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Kapiti advisor sued by Sir Bob Jones - round one to Jones
12 May

Outspoken commentator Sir Robert Jones said today he has sued an investment advisor for defamation because he had been accused of a serious commercial crime.
The 70-year-old property tycoon has taken Kapiti Coast investment advisor Chris Lee to the High Court in Wellington for publishing an article stating Sir Robert's public company paid 8 percent of its gross assets to his private company holding company as a management fee, but the fee was actually 8 percent of its gross income.
Sir Robert's lawyer, Michael Reed QC, yesterday told the jury the article, published in City Life in 2007, wrongly suggested Sir Robert had inflated the investment company's assets to increase the fee.
Sir Robert today told the court he had given Mr Lee the opportunity to apologise or retract his statement but he did not.
He said the "scurrilous" article effectively accused him of committing "one of the worst commercial crimes in our history".
"He's entitled to express an opinion but he overstated the truth by 1100 percent.
"When he slurs like he did about me, I'm going to do something about it"
The management contract that the article was referring to was between Sir Robert's then publicly listed company, Robt Jones Investments Limited, and his private company, Robt Jones Holdings Limited. The public company paid the private company a fee each year in return for providing management services.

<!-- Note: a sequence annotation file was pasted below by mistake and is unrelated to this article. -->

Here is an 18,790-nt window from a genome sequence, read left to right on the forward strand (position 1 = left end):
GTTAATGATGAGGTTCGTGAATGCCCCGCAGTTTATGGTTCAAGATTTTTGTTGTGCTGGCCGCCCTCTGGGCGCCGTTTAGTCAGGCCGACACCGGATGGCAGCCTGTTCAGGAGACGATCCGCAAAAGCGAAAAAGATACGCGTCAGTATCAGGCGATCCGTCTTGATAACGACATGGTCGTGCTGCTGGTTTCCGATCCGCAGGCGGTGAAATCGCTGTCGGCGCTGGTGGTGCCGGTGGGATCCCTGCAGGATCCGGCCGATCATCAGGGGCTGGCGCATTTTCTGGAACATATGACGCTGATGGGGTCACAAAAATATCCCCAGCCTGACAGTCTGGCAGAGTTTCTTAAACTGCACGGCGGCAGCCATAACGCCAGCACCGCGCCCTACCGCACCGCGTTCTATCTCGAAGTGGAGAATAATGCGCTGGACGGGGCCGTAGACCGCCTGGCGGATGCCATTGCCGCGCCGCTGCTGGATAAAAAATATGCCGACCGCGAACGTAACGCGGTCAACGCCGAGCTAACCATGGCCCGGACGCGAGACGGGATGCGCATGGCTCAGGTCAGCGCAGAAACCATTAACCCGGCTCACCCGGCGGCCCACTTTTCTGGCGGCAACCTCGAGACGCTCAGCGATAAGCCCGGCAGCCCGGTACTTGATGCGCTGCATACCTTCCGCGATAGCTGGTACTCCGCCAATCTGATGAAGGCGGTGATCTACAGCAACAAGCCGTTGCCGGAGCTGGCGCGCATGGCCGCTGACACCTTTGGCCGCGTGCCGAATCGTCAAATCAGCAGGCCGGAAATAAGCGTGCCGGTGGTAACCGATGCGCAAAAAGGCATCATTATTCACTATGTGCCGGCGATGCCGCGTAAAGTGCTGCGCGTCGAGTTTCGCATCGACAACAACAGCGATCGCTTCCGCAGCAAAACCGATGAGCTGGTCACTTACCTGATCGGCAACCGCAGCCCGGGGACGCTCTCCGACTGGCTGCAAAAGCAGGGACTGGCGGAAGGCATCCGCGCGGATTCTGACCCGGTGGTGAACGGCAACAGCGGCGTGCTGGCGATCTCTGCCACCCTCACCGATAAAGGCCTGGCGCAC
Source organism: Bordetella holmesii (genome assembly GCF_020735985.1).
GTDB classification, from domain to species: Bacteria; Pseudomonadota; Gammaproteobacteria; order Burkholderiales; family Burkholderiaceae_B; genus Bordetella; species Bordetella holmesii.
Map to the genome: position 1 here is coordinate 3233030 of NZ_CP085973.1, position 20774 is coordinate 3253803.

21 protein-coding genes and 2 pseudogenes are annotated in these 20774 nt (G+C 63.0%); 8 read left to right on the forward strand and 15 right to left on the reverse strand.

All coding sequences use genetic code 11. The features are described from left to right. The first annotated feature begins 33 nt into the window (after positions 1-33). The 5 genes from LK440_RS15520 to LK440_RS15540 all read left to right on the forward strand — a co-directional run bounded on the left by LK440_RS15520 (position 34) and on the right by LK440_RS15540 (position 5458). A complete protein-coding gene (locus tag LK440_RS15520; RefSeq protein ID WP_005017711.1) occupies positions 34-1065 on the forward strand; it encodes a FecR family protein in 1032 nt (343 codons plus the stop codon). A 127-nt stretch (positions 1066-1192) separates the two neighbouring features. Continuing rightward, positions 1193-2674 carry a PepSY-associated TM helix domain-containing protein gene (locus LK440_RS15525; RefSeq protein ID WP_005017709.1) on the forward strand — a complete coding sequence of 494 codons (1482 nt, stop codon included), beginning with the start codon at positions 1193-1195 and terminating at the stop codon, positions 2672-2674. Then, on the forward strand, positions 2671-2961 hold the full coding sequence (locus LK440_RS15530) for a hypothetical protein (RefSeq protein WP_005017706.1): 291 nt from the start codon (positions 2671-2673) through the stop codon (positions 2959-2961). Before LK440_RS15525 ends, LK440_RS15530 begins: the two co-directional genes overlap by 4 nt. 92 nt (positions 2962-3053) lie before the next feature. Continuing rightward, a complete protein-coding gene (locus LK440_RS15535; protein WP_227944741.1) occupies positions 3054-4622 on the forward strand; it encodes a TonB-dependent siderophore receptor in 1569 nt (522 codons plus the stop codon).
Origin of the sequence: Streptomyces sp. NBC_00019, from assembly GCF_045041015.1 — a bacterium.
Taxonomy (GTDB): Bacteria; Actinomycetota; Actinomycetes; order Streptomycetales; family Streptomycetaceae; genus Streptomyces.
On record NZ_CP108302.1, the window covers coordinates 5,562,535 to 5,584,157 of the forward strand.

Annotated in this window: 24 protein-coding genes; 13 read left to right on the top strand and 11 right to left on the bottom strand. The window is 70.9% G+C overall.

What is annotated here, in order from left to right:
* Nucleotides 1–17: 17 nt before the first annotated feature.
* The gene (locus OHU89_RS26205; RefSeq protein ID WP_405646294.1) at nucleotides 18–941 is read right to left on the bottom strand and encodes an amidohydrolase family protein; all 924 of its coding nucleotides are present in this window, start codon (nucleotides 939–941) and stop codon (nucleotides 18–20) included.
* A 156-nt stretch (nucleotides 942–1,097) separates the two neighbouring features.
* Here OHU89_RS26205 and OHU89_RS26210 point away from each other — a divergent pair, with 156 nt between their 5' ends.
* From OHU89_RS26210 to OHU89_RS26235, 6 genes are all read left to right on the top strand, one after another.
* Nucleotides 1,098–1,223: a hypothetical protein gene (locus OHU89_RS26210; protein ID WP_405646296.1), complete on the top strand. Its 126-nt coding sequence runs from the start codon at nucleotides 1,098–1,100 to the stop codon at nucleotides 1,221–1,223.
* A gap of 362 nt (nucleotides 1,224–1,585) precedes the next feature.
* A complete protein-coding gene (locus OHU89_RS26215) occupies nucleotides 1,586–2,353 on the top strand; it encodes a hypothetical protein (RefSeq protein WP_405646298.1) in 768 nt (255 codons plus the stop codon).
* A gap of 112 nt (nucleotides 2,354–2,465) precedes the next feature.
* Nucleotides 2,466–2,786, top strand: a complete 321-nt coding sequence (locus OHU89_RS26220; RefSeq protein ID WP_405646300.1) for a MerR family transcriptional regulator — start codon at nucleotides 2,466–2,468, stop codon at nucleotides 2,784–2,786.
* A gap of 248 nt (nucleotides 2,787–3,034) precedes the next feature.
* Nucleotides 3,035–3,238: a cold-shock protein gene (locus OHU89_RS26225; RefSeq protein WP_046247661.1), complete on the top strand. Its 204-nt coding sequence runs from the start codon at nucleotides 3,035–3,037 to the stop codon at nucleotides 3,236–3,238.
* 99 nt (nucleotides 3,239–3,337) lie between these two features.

In Mr Lee's article, he criticised a similar agreement proposed between the NZX and its chief executive, Mark Weldon, using the agreement between Sir Robert's companies as an example of a management contract that was not in the interest of shareholders.
Mr Lee's lawyer, Matthew McClelland, told the court his client had already written a correction and admitted there were errors in the article.
He had also apologised for an article he wrote in 2000 claiming Sir Robert was prosecuted for insider trading.
Mr McClelland said Sir Robert could expect to be criticised for his business decisions, as a prominent New Zealand commentator.
He said Mr Lee had written the article because of a desire to protect investors and shareholders in the company.
The case will resume tomorrow and is expected to be completed by Friday.
NZPA

KCNews will update the case as it continues.

 
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